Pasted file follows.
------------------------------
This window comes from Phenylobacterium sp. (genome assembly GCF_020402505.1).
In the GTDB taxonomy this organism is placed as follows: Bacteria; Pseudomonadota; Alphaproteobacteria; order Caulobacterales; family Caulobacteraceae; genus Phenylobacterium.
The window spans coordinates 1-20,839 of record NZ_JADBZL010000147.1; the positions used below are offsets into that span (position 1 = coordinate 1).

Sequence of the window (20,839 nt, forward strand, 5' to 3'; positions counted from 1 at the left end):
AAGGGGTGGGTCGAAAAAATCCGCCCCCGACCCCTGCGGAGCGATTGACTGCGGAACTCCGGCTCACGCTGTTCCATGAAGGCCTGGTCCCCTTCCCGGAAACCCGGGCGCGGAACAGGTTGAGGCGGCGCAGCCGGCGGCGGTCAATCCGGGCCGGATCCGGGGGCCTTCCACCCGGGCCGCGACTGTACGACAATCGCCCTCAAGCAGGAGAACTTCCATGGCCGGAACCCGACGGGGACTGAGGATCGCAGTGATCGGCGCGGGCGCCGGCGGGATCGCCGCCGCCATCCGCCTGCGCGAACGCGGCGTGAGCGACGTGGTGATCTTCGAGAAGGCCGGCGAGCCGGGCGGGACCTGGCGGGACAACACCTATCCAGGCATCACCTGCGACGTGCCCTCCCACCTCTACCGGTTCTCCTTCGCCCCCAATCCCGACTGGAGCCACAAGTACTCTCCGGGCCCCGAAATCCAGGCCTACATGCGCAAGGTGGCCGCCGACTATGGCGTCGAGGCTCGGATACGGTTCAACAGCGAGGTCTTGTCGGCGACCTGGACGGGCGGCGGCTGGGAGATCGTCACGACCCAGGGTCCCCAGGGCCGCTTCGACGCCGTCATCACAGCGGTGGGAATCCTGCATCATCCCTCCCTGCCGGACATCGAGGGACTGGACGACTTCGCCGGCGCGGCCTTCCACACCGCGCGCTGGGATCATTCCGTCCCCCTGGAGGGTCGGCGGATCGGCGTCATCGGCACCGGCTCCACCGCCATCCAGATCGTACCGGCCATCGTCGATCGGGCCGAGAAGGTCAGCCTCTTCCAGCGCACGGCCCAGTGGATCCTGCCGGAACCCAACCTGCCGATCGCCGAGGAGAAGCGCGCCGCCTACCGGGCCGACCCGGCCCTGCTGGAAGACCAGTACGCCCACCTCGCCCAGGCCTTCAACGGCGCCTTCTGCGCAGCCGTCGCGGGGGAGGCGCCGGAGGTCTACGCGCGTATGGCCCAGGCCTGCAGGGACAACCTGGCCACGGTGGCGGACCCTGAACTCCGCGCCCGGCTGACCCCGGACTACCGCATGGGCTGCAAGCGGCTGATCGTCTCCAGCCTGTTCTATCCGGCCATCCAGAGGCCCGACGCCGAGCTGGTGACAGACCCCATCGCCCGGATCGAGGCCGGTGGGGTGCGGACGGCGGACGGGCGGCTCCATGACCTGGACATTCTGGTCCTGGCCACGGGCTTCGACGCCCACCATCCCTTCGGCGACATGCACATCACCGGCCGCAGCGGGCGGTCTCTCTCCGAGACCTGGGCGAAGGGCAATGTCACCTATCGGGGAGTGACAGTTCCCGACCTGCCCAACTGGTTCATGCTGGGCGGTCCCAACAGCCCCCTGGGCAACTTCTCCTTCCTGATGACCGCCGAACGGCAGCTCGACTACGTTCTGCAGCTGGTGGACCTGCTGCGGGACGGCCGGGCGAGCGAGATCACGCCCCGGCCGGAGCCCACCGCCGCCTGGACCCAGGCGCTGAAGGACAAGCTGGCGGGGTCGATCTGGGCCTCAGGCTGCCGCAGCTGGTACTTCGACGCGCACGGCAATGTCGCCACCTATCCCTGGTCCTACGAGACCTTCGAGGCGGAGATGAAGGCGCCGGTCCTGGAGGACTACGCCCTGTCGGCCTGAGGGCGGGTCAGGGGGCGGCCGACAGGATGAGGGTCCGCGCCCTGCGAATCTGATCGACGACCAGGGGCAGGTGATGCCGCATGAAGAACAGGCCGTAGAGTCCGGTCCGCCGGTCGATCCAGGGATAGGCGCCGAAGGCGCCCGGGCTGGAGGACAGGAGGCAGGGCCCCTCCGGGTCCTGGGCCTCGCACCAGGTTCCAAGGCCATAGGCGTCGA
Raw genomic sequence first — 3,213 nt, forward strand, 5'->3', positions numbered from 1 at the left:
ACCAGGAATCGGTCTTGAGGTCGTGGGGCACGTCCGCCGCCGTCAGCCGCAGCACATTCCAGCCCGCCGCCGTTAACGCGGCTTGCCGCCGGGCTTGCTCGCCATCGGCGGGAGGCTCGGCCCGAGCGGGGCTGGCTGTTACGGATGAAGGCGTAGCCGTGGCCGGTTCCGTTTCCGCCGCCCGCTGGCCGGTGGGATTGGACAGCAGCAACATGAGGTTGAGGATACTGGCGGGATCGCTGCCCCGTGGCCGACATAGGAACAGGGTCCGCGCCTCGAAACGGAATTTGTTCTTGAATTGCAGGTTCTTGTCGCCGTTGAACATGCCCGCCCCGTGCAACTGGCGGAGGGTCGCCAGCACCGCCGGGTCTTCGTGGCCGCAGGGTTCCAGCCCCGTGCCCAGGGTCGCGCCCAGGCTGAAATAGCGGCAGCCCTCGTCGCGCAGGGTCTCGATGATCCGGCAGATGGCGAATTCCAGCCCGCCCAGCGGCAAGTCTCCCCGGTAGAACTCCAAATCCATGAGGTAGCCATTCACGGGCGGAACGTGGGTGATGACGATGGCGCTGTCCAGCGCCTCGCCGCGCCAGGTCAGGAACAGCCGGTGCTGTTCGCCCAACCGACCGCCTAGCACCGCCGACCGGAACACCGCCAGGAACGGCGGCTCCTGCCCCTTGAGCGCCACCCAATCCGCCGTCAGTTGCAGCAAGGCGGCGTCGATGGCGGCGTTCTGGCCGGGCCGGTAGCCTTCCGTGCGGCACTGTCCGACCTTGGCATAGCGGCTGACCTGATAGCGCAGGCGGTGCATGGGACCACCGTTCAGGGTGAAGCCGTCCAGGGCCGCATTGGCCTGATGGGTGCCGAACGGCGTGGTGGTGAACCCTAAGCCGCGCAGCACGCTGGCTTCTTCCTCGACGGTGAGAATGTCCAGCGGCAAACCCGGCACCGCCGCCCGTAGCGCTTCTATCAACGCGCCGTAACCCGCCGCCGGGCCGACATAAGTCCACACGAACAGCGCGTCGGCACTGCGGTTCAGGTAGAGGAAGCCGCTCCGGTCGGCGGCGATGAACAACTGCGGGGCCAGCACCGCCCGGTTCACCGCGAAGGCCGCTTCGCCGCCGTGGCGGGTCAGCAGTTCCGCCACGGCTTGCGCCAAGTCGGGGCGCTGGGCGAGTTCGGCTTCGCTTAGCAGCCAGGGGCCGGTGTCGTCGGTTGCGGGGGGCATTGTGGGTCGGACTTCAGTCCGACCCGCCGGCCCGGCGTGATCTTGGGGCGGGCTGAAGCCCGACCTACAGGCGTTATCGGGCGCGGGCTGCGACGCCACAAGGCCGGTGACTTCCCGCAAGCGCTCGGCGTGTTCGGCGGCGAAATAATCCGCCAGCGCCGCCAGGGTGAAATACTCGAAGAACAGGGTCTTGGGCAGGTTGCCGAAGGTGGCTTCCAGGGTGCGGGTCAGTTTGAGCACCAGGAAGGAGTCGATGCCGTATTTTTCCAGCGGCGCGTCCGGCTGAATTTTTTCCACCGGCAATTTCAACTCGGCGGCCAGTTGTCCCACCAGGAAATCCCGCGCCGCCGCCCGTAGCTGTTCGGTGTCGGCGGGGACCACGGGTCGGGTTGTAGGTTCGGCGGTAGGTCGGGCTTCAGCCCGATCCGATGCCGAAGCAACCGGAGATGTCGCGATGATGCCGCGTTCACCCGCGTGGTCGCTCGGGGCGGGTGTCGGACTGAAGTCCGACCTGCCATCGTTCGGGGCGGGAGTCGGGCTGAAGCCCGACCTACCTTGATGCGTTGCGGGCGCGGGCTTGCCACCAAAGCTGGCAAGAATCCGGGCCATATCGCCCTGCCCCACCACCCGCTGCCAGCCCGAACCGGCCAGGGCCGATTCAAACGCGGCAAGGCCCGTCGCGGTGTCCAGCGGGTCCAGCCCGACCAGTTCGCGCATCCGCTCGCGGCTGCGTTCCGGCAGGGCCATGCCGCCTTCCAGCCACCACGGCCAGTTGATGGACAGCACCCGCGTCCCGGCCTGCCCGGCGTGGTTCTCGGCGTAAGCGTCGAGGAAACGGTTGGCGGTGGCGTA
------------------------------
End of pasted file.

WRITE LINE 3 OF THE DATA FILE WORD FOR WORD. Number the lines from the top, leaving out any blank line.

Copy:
The window spans coordinates 1-20,839 of record NZ_JADBZL010000147.1; the positions used below are offsets into that span (position 1 = coordinate 1).